David Gewirtz

David Gewirtz, Distinguished Lecturer at CBS Interactive, is an author, U.S. policy advisor, and computer scientist. He is featured in the History Channel special The President's Book of Secrets and is a member of the National Press Club.

Latest Posts

Arthur on why IT matters

Steve Fulling, CIO of Sento Corp wrote me to say he'd heard W. Brian Arthur, a Santa Fe Institute economist, speak last night on why IT matters.

June 21, 2005 by Phil Windley

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Can your IT shop compete?

Last week, I decided I wanted a new Moto Razr cell phone. I could have taken my purchasing card down to the Cingular store and gotten one that night, but I decided I'd play by the rules.

June 16, 2005 by Phil Windley

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Staying out of the news

It seems like every week now there's a story about another company losing control of digital identity data. The problem, of course, is that when your identity data is lost by some company, the chances that your identity will be stolen go up.

June 13, 2005 by Phil Windley

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InfoCard and Web Services

Over at the IT Garage, Doc Searls goes through some history of Microsoft's InfoCard initiative and asks some good questions.  InfoCard is an identity metasystem that Doc correctly describes as a "barn raising project" led by Microsoft.

June 6, 2005 by Phil Windley

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Tools for IT Transparency

Much of the mistrust that occurs between the business and IT sides of an organization is founded on misunderstanding and questions about resources.  Consequently, building a successful IT organization requires a culture of transparency.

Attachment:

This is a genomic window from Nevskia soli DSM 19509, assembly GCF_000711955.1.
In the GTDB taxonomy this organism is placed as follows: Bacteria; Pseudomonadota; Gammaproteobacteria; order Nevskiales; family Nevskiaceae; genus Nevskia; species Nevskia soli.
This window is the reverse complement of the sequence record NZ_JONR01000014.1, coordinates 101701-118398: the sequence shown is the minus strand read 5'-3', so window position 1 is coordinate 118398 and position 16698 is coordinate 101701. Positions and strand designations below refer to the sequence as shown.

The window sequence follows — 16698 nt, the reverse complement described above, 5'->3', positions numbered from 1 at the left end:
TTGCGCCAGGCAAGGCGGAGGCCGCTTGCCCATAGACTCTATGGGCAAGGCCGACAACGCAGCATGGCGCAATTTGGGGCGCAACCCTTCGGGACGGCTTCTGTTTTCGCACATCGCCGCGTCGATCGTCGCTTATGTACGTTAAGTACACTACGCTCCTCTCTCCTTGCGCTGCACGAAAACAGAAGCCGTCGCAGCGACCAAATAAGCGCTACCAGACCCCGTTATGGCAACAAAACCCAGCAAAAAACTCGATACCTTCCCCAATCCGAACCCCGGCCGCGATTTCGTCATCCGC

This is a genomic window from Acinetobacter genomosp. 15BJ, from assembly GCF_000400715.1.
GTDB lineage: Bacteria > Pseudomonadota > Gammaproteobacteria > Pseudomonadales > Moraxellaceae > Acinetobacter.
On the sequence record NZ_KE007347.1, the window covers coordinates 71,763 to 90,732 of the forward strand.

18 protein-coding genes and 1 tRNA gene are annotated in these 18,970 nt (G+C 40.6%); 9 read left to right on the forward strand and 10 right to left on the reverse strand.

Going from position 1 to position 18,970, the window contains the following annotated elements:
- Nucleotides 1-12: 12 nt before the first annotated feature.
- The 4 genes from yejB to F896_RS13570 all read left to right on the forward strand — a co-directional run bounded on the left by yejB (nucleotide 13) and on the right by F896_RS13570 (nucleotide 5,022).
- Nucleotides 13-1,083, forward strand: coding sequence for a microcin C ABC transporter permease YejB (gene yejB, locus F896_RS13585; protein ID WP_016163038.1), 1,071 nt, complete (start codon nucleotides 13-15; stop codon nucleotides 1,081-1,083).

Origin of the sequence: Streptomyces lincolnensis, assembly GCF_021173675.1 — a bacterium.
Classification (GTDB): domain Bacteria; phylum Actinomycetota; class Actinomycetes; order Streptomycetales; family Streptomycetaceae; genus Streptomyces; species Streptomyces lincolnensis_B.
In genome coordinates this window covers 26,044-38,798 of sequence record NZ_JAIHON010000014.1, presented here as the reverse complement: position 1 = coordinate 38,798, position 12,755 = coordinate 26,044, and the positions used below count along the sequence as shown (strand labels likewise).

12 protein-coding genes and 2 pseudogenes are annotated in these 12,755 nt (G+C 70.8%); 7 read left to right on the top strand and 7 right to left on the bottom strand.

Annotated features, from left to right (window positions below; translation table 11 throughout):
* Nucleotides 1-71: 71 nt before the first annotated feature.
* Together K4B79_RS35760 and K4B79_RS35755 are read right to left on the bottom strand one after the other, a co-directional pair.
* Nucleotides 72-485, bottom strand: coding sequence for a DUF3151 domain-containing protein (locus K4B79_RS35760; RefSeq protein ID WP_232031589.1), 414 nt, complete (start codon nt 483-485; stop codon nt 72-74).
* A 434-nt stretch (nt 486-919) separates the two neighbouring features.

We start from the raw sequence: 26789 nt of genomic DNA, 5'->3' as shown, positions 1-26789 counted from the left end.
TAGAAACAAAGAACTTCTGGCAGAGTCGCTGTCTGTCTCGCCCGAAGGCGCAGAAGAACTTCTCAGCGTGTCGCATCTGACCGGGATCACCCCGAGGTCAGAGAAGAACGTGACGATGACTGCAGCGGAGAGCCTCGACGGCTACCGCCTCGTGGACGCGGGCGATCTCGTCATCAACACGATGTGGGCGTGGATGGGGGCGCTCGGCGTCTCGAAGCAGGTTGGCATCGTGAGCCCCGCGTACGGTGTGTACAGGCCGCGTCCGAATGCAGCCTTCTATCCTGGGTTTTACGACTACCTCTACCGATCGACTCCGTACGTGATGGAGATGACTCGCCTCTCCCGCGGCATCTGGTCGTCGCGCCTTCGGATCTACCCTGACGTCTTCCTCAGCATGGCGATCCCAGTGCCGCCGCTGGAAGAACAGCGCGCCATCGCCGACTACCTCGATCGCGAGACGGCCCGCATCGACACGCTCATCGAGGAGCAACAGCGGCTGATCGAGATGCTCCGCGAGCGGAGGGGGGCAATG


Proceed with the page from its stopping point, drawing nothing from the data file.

June 2, 2005 by Phil Windley

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Does Your CEO Trust You?

The Bain & Co. "Management Tools and Trends 2005" survey asks some rather pointed questions of IT and business managers regarding the relationship between these two groups.

May 31, 2005 by Phil Windley

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The reality of Web services

Andrew McAfee, an associate professor in the technology and operations management unit at Harvard Business School, has been studying who uses Web services and why. More interesting, perhaps, are his insights into why using Web services remains hard.

May 23, 2005 by Phil Windley

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Long live COBOL?

Search390 reports the results of a Micro Focus survey on mainframes and COBOL.  According to the survey, COBOL is still the dominant language on mainframe computers and the median age of COBOL programmers is 45-59.

May 20, 2005 by Phil Windley

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